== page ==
Mark Wynar, an individual and as guardian of Landon Wynar; Landon Wynar, a Minor, Plaintiffs-Appellants,
Douglas County School District, a political subdivision of the State of Nevada; Carol Lark; Nancy Bryant; Marty Swisher; David Pyle; Cynthia Trigg; Keith Roman; Sharla Hales, Defendants-Appellees .
Argued and Submitted May 16, 2013 —San Francisco, California
Appeal from the United States District Court for the District of Nevada Larry R. Hicks, District Judge, Presiding D.C. No. 3:09-cv-00626-LRH-VPC
Jeffrey S. Blanck (argued), Reno, Nevada, for Plaintiffs-Appellants.
Ann M. Alexander (argued), Erickson, Thorpe & Swainston, Ltd., Reno, Nevada, for Defendants-Appellees.
Before: M. Margaret McKeown and Paul J. Watford, Circuit Judges, and Thomas S. Zilly, Senior District Judge. [*]
The panel affirmed the district court's summary judgment in an action brought under 42 U.S.C. § 1983 by a high school student and his father after the student was temporarily expelled for sending violent and threatening instant messages from his home to his friends about planning a school shooting.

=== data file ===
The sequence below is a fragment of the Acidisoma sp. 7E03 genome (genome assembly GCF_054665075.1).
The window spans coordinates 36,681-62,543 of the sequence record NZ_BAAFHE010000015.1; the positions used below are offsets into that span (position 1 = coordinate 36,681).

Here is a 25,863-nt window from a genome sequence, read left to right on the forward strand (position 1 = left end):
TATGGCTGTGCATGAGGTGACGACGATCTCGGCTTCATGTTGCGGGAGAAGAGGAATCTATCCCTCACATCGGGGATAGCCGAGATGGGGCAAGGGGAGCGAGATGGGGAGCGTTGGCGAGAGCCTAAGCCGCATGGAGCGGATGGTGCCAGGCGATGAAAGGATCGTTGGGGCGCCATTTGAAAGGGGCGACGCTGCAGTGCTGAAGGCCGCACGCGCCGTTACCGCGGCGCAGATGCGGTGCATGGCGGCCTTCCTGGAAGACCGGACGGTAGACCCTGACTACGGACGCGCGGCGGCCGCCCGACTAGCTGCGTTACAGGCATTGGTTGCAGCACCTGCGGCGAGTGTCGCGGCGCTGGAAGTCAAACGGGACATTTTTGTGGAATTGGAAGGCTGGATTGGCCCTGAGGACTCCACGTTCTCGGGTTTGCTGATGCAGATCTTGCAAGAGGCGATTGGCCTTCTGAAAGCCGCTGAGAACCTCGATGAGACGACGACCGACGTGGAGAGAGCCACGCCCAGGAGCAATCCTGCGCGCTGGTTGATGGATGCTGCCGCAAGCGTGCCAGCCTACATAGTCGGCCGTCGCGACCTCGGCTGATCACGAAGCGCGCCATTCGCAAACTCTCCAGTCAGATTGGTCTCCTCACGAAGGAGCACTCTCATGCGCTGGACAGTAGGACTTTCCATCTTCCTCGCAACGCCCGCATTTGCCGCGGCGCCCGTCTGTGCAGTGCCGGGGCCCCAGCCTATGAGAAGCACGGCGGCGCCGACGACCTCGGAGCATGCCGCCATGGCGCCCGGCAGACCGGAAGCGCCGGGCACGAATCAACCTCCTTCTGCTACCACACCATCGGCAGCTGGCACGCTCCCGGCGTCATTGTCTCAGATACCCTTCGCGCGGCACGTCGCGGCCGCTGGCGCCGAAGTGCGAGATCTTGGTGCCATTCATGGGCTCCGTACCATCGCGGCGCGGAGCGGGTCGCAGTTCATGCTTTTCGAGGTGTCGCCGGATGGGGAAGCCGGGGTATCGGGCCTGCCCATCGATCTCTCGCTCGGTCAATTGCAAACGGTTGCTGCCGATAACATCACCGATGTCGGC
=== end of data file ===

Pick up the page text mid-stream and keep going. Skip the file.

The panel held that the messages, which threatened the safety of the school and its students, both interfered with the rights of other students and made it reasonable for school officials to forecast a substantial disruption of school activities. The panel held that when faced with an identifiable threat of school violence, schools may take disciplinary action in response to off-campus speech that meets the requirements of Tinker v. Des Moines Indep. Cmty. Sch. Dist., 393 U.S. 503, 506 (1969). Under the circumstances, the panel concluded that the school district did not violate the student's rights to freedom of expression or due process.
McKEOWN, Circuit Judge
With the advent of the Internet and in the wake of school shootings at Columbine, Santee, Newtown and many others, school administrators face the daunting task of evaluating potential threats of violence and keeping their students safe without impinging on their constitutional rights. It is a feat like tightrope balancing, where an error in judgment can lead to a tragic result. Courts have long dealt with the tension between students' First Amendment rights and "the special characteristics of the school environment." Hazelwood Sch. Dist. v. Kuhlmeier, 484 U.S. 260, 266 (1988). But the challenge for administrators is made all the more difficult because, outside of the official school environment, students are instant messaging, texting, emailing, Twittering, Tumblring, and otherwise communicating electronically, sometimes about subjects that threaten the safety of the school environment. At the same time, school officials must take care not to overreact and to take into account the creative juices and often startling writings of the students.